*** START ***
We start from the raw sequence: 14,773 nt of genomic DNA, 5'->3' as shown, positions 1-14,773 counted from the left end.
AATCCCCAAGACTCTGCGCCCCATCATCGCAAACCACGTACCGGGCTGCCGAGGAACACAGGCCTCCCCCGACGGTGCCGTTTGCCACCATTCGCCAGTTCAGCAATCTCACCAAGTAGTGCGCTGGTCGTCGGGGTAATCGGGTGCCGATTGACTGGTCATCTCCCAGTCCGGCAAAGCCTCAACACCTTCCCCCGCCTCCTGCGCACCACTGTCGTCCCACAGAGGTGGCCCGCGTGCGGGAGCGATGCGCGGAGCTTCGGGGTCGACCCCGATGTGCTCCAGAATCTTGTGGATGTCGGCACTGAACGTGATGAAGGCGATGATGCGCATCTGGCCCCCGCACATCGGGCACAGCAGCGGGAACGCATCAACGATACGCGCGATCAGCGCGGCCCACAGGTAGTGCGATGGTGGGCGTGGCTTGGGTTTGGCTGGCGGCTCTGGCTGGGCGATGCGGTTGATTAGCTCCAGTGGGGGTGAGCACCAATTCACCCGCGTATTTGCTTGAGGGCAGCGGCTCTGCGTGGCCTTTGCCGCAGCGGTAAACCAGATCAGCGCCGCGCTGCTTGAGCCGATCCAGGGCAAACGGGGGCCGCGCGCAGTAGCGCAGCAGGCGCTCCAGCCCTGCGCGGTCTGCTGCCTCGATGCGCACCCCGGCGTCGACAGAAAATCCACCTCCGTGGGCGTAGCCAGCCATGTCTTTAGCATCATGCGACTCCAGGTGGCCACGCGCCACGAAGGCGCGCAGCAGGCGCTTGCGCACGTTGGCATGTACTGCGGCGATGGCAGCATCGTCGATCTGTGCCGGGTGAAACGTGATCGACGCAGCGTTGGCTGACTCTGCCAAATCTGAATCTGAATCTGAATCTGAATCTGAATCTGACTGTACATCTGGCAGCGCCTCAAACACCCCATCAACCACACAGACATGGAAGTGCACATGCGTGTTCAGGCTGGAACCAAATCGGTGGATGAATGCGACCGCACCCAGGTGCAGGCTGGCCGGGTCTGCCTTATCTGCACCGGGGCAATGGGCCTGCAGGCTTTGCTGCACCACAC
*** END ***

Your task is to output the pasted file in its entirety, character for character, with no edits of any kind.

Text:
We start from the raw sequence: 14,773 nt of genomic DNA, 5'->3' as shown, positions 1-14,773 counted from the left end.
AATCCCCAAGACTCTGCGCCCCATCATCGCAAACCACGTACCGGGCTGCCGAGGAACACAGGCCTCCCCCGACGGTGCCGTTTGCCACCATTCGCCAGTTCAGCAATCTCACCAAGTAGTGCGCTGGTCGTCGGGGTAATCGGGTGCCGATTGACTGGTCATCTCCCAGTCCGGCAAAGCCTCAACACCTTCCCCCGCCTCCTGCGCACCACTGTCGTCCCACAGAGGTGGCCCGCGTGCGGGAGCGATGCGCGGAGCTTCGGGGTCGACCCCGATGTGCTCCAGAATCTTGTGGATGTCGGCACTGAACGTGATGAAGGCGATGATGCGCATCTGGCCCCCGCACATCGGGCACAGCAGCGGGAACGCATCAACGATACGCGCGATCAGCGCGGCCCACAGGTAGTGCGATGGTGGGCGTGGCTTGGGTTTGGCTGGCGGCTCTGGCTGGGCGATGCGGTTGATTAGCTCCAGTGGGGGTGAGCACCAATTCACCCGCGTATTTGCTTGAGGGCAGCGGCTCTGCGTGGCCTTTGCCGCAGCGGTAAACCAGATCAGCGCCGCGCTGCTTGAGCCGATCCAGGGCAAACGGGGGCCGCGCGCAGTAGCGCAGCAGGCGCTCCAGCCCTGCGCGGTCTGCTGCCTCGATGCGCACCCCGGCGTCGACAGAAAATCCACCTCCGTGGGCGTAGCCAGCCATGTCTTTAGCATCATGCGACTCCAGGTGGCCACGCGCCACGAAGGCGCGCAGCAGGCGCTTGCGCACGTTGGCATGTACTGCGGCGATGGCAGCATCGTCGATCTGTGCCGGGTGAAACGTGATCGACGCAGCGTTGGCTGACTCTGCCAAATCTGAATCTGAATCTGAATCTGAATCTGAATCTGACTGTACATCTGGCAGCGCCTCAAACACCCCATCAACCACACAGACATGGAAGTGCACATGCGTGTTCAGGCTGGAACCAAATCGGTGGATGAATGCGACCGCACCCAGGTGCAGGCTGGCCGGGTCTGCCTTATCTGCACCGGGGCAATGGGCCTGCAGGCTTTGCTGCACCACAC